Imagine a government report about pharma that glosses over the rough edges. Imagine a report where the most critical issues in pharma are reluctant doctors, difficulty measuring ROI of drugs, and the criteria for the quality of drugs being solely dependent on whether users take them correctly.
Well, no such pharma report exists (the opposite is true - pharma is put under a microscope and excoriated harshly by the government, media, activist groups, etc. for even the slightest "deviation"), but in Health IT, it is a different matter. Optimism and idealism prevail at a level that might be considered irresponsible considering the known risks of HIT difficulties and failure. Such costs represent capital and resources healthcare simply cannot afford to waste.
In the milquetoast May 2008 report "Evidence on the Costs and Benefits of Health Information Technology" (PDF), the Congressional Budget Office essentially whitewashes the downsides and difficulties of Health IT. Most of the potential benefits (largely as yet unrealized after 30+ years of continued, unabated efforts and optimism) are laid out, but none of the drawbacks - the expensive project difficulties and failures, the unexpected complications, the cost overruns, the de-installation of systems, etc. are covered in any substantive manner or even mentioned.
It is difficult to believe such material was unavailable or unknown to the analysts who produced this report. It is quite likely they simply ignored it.
Why might this occur?
A clue is in the preface:
Stuart Hagen of CBO’s Health and Human Resources Division and Peter Richmond, formerly of CBO, prepared the report under the supervision of Bruce Vavrichek and James Baumgardner. Keisuke Nakagawa provided able research assistance. The report benefited from comments by Tom Bradley, Robert Dennis, Keith Fontenot, Holly Harvey, David Moore,Robert Nguyen, Allison Percy, William Randolph, and Philip Webre, all of CBO.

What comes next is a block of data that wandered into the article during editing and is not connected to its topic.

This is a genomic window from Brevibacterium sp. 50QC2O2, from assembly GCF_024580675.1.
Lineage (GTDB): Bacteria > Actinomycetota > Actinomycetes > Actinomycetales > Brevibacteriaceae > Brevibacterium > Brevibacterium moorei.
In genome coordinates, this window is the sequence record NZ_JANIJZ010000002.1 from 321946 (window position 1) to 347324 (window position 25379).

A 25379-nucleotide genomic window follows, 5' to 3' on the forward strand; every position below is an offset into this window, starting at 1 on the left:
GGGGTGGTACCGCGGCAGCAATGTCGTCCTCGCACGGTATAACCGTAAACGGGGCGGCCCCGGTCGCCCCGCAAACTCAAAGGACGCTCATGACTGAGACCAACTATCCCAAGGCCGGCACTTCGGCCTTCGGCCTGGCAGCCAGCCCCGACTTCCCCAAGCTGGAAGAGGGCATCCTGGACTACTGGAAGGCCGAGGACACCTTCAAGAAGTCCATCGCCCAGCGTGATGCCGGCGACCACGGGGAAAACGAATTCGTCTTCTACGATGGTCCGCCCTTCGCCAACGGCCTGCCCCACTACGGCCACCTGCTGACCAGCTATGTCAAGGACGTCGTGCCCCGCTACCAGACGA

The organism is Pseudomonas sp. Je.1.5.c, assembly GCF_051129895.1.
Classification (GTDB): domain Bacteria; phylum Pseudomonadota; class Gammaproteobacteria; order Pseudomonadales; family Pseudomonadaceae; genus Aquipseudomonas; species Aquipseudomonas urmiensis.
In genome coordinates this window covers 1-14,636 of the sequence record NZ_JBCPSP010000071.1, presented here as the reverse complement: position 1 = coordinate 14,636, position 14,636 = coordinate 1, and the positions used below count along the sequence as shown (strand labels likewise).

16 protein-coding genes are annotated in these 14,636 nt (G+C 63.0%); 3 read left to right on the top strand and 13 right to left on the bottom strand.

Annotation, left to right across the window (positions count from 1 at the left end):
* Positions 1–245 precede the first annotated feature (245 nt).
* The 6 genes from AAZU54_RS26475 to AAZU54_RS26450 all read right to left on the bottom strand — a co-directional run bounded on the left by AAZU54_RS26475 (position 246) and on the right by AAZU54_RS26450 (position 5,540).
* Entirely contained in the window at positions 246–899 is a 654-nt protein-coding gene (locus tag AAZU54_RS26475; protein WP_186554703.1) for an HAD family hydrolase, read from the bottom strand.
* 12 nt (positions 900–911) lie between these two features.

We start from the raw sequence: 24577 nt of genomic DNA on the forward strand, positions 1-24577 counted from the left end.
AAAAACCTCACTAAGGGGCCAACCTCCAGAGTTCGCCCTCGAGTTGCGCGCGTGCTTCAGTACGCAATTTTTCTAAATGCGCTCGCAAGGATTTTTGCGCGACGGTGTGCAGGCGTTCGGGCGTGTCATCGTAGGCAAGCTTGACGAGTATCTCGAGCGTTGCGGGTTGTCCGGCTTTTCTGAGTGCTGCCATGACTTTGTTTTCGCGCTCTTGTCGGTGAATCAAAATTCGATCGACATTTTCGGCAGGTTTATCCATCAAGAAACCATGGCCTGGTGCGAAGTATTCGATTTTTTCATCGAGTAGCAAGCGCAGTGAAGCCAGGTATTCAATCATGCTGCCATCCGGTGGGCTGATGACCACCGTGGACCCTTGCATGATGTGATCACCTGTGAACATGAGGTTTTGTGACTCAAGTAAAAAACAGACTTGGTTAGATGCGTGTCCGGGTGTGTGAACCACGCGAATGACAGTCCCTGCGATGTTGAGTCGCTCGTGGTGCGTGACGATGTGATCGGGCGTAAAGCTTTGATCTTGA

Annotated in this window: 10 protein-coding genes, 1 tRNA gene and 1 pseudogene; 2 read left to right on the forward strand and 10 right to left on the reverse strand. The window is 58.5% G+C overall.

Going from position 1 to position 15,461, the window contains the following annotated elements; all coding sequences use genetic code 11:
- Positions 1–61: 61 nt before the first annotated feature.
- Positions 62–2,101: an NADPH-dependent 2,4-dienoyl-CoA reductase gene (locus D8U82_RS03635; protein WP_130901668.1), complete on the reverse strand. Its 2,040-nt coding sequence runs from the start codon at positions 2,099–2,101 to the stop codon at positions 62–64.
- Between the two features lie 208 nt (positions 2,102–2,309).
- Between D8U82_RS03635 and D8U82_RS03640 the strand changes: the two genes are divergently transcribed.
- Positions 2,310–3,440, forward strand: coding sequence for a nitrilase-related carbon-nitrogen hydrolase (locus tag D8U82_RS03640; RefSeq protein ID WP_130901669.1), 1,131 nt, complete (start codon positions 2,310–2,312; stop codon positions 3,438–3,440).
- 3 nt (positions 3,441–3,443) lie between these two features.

In addition, several briefings organized by the Health Information Management Systems Society provided helpful data. A number of outside reviewers also provided comments: Laura Adams of the Rhode Island Quality Institute, Mark Leavitt of the Certification Commission for Health Information Technology, David Cutler of Harvard University, Richard Hillestad of the RAND Corporation, and Douglas Johnston and Eric Pan of the Center for Information Technology Leadership.
It seems many of the outside consultants to the report may have a vested interest in the unfettered diffusion of clinical information technology.
That is, unfettered by any concerns about the immaturity of the technology, unexpected adverse consequences, false assumptions, underestimations of difficulty, lack of understanding of sociotechnical issues that impair acceptance, out of control technology costs ($100 million for an EMR?), unclear benefit and irrational exuberance over HIT, demands that clinicians use tools designed by business IT personnel, designed and implemented via processes and methodologies best known for failure, produced by an industry rife with conflicts, whose leaders often lack substantive credentials, produce ill-conceived and/or shoddy products whose use is mandated by non-clinician hospital managers and that several Harvard physicians note in the NEJM here can impair medical practice and education.
Not to mention a rather short supply of greenbacks laying around in the halls of healthcare for IT misadventure.
In other words, just minor concerns.
Not even the pharmaceutical industry with the powerful Pharmaceutical Research and Manufacturing Association PhRMA (perhaps one of the largest and most influential lobbying organizations) receives such deference.
Maybe the pharma industry should demand the same almost-scandalously and willfully blind, superficial treatment that is accorded to the health IT industry.
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